Welcome to the Cutting (& Stitching) Edge, where we showcase people whose embroidered creativity is fresh and new!
I discovered textile artist Karen Rogers’ work at the Knitting & Stitching show. I was intrigued by her work and sought to find out more.
“Most people are aware of the Six Degrees of Separation theory, which contends that everyone on the planet is socially connected by chains of acquaintance consisting of six individuals. What they may not be aware of is the existence of a new science — Network Science.
“The purpose of my work is to portray how closely connected we are to each other via the Worldwide Web, and how the internet is in reality, the biggest brain in the world. Viruses can spread on computer networks without human interference. Human beings and computers are even beginning to merge in a physical way. Doctors are already implanting devices into the human body that connect to computers. Events that were predicted in science fiction films made decades ago are becoming true. It is exciting to imagine where this kind of experimentation will eventually take mankind, but it is also incredibly frightening.
“The arrival of the worldwide web, which joined all the computer systems in the world, led to an increased risk of virus infection. It was realised that viruses could ‘replicate and transmit themselves in large numbers from machine to machine without being activated by a user. In other words computers form their own networks independently of people; they spontaneously make their own version of order out of chaos, with dangerous and sinister results for mankind.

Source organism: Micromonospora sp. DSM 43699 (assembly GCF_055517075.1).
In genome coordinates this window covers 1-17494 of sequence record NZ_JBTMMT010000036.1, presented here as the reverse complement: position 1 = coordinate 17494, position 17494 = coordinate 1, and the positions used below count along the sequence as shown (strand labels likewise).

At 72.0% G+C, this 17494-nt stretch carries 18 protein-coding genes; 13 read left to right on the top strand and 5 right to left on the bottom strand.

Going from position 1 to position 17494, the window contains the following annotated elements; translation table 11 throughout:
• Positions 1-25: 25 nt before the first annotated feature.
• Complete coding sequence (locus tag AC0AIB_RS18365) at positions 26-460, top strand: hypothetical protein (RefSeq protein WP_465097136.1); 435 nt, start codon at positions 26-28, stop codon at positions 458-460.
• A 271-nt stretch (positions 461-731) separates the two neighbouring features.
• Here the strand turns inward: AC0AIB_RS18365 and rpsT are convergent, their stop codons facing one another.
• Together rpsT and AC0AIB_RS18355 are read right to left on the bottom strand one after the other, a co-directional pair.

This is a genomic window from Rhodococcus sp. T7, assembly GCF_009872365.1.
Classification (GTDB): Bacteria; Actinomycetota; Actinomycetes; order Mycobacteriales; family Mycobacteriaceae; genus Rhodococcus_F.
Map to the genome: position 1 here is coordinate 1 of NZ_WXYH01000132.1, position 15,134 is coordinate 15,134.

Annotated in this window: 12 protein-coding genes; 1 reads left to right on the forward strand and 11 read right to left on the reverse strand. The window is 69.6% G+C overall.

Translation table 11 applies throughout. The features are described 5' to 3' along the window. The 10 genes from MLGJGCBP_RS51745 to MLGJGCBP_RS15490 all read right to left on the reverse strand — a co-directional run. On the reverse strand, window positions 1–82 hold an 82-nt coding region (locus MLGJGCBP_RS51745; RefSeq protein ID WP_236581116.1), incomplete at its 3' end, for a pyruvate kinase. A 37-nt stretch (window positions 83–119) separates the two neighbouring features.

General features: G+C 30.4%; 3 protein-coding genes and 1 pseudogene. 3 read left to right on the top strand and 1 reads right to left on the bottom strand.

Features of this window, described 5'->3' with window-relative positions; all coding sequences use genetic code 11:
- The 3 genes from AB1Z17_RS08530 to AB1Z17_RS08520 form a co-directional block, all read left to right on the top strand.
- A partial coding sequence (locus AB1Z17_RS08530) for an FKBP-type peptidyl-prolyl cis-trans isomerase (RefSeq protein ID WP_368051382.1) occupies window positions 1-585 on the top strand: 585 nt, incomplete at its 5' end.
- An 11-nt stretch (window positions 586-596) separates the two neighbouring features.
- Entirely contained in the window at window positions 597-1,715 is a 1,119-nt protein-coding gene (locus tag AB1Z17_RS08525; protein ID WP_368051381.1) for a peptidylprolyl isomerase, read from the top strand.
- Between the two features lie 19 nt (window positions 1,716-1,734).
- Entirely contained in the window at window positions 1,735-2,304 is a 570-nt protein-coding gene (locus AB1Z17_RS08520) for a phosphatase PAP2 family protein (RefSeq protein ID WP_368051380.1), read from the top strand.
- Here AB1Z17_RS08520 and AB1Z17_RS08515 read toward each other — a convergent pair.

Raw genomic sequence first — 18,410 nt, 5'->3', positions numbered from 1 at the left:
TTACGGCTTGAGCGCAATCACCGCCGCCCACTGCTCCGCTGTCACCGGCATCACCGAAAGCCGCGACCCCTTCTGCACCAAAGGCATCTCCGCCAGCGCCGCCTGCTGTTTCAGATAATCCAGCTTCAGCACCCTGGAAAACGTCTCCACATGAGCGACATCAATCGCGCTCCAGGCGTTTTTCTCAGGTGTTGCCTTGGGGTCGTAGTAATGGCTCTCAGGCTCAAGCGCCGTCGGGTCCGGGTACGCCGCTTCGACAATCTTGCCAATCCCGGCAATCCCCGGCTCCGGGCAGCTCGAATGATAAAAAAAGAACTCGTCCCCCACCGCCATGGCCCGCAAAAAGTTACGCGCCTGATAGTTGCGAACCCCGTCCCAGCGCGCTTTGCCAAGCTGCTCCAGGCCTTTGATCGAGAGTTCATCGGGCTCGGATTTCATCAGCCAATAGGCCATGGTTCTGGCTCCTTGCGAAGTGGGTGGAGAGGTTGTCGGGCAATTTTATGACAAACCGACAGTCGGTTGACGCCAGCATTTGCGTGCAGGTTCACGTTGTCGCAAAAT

“A computer server distributes files amongst users. It sends data from computer to computer, person to person contained in small data packets. My work describes these data packets and their contents.”
I found Karen’s work quite engaging. Her large machine embroidered panels are a perfect medium for exploring the unseen world of data transfer. The trailing threads between data packets illustrate the connections that form the network of communication that we all rely on. Each panel is filled with detail and embellished with pieces that reflect the physical infrastructure underpinning the networks. I’m interested to see where this exploration goes.
Karen will be exhibiting her work at the Knitting & Stitching shows in Dublin and Harrogate. Visit Twisted Thread for details of the shows.